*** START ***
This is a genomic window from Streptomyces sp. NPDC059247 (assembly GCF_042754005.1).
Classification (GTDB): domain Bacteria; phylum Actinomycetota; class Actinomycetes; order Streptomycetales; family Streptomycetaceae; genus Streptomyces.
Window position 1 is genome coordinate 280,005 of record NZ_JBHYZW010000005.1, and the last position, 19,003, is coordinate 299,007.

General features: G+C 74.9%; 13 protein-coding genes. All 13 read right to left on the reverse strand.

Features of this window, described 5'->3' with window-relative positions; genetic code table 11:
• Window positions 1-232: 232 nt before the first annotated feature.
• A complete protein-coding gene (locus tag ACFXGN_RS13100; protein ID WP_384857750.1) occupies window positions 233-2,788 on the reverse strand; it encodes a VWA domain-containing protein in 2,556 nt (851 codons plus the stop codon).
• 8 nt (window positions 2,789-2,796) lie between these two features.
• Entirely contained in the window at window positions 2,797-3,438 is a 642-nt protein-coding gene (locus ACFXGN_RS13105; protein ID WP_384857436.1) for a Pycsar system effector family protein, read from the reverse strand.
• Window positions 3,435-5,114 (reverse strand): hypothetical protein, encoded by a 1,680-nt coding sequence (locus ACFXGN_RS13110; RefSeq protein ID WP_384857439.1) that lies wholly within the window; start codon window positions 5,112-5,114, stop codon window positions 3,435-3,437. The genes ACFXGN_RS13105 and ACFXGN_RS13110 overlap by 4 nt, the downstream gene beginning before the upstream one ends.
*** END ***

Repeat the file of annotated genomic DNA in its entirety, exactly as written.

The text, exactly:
This is a genomic window from Streptomyces sp. NPDC059247 (assembly GCF_042754005.1).
Classification (GTDB): domain Bacteria; phylum Actinomycetota; class Actinomycetes; order Streptomycetales; family Streptomycetaceae; genus Streptomyces.
Window position 1 is genome coordinate 280,005 of record NZ_JBHYZW010000005.1, and the last position, 19,003, is coordinate 299,007.

General features: G+C 74.9%; 13 protein-coding genes. All 13 read right to left on the reverse strand.

Features of this window, described 5'->3' with window-relative positions; genetic code table 11:
• Window positions 1-232: 232 nt before the first annotated feature.
• A complete protein-coding gene (locus tag ACFXGN_RS13100; protein ID WP_384857750.1) occupies window positions 233-2,788 on the reverse strand; it encodes a VWA domain-containing protein in 2,556 nt (851 codons plus the stop codon).
• 8 nt (window positions 2,789-2,796) lie between these two features.
• Entirely contained in the window at window positions 2,797-3,438 is a 642-nt protein-coding gene (locus ACFXGN_RS13105; protein ID WP_384857436.1) for a Pycsar system effector family protein, read from the reverse strand.
• Window positions 3,435-5,114 (reverse strand): hypothetical protein, encoded by a 1,680-nt coding sequence (locus ACFXGN_RS13110; RefSeq protein ID WP_384857439.1) that lies wholly within the window; start codon window positions 5,112-5,114, stop codon window positions 3,435-3,437. The genes ACFXGN_RS13105 and ACFXGN_RS13110 overlap by 4 nt, the downstream gene beginning before the upstream one ends.